Morozov said he felt the interview could wait because he already had been approached by the FBI and had spoken to them about Tamerlan Tsarnaev. He said he spoke to the FBI once during a face-to-face interview shortly after the bombings, and in two subsequent telephone interviews. Morozov said he told the agents he knew him socially from 2006 to 2009, and had only one brief phone conversation with him since then, in 2011.
Morozov said he met Tamerlan Tsarnaev through other Russian-speaking friends living in the Boston area. They socialized a few times a week for several years until 2009, and he said that Tsarnaev was then a fun-loving, pot-smoking aspiring boxer who was not at all political or religious.
But according to Morozov, the FBI had a new agenda when the agent approached him a few weeks ago. In a conversation that took place in Morozov’s living room on the morning of May 30, which lasted about 30 or 40 minutes, Morozov said, he answered the agents’ questions about, among other things, his income and bank account.
He said the agents then asked if he would wear a wire and arrange to speak to a Chechen friend of his — a man who apparently had received a phone call from Tamerlan Tsarnaev a day or so before the bombings, but never picked up the call, Morozov said. The Chechen friend, who has been interrogated before by the FBI, allegedly has insisted he knew nothing about the bombing plot. When asked about wearing the wire, Morozov said he told the agents, “I don’t want to do it.”
Sarah Wunsch, an attorney with the American Civil Liberties Union of Massachusetts who is advising the Chechen man, would not discuss why the FBI is interested in him. She asked that his name not be publicized because she said he is innocent of any wrongdoing, and publicity about the FBI targeting him would cause him to lose his job.
Wunsch insisted that this Chechen man, who is in his late 20s, is a law-abiding citizen of the United States, and obtained political asylum a few years ago. She said he has been fully cooperative with federal agents, and she believes that this man — like some other Tsarnaev friends who have been questioned — is the victim of overzealous investigators.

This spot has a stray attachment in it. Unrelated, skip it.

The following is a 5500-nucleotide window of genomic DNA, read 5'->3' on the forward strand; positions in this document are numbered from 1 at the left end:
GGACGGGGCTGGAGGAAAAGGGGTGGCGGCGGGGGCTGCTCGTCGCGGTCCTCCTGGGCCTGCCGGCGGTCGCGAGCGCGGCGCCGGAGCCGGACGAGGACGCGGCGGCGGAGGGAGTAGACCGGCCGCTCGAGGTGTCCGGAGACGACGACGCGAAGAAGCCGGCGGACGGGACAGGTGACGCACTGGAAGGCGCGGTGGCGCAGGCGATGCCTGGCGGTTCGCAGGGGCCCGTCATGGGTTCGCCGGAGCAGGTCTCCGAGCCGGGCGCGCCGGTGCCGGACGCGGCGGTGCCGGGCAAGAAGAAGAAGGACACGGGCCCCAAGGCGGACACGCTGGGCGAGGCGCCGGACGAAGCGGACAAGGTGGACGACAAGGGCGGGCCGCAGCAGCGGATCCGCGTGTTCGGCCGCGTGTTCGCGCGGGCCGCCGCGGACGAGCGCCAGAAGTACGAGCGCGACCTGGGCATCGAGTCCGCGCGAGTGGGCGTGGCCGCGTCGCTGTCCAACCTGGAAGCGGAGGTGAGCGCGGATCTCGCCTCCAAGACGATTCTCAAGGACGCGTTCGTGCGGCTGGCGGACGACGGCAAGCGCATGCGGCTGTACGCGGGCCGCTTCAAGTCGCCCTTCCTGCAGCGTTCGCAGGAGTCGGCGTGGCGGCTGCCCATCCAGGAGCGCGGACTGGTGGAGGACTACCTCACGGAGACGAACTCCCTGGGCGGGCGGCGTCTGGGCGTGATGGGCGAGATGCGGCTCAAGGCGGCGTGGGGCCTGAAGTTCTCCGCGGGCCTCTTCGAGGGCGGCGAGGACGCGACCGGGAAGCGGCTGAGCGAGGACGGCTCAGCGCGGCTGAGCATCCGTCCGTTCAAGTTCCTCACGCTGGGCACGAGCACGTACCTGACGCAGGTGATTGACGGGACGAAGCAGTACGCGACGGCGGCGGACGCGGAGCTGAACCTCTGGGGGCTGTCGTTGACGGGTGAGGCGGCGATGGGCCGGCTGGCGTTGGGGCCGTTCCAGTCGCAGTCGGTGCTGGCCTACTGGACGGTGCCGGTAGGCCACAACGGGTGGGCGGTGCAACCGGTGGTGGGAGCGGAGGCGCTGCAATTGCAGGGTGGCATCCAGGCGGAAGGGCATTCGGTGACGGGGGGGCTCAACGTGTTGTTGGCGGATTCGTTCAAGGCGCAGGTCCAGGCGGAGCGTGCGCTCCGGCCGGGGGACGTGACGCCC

Wunsch said the repeated interrogations by the FBI within the local Chechen and Muslim communities have caused many to live in fear of unfair persecution.
“These are FBI agents turning up on their doorsteps multiple times,” she said.
When Morozov refused to cooperate against his Chechen friend, he said he was told by the agents that he was going to be detained on immigration issues. He said this is the first time he has been detained or arrested since coming to the United States in May 2006 on a student visa.
Morozov’s bid for political asylum —
But his asylum case was rejected in 2012, and an immigration court appeals board also rejected his case in March. The board found that Morozov did not show enough basis of past or future persecution in Russia, despite his alleged fears of what might happen to him “on account of his imputed political opinion as a Chechen sympathizer,” according to records.
Morozov has one final appeal left before a federal judge, and he had been assured, through a court order, that he would not be deported until that ruling came down. But, on Friday, immigration authorities asked the courts for the right to deport him immediately.
His lawyer, Estrada, who is fighting Morozov’s deportation, said his client’s treatment is unusual. He and other immigration lawyers said that, while the courts cannot promise that someone will not be detained while awaiting an appeal, it happens rarely unless the individual is considered a public threat. They say the government does not typically want to spend the money to keep someone in a lockup if they are living safely in the United States.
“It is unusual to detain someone if his petition is still pending,” said Boston immigration lawyer, Kerry Doyle.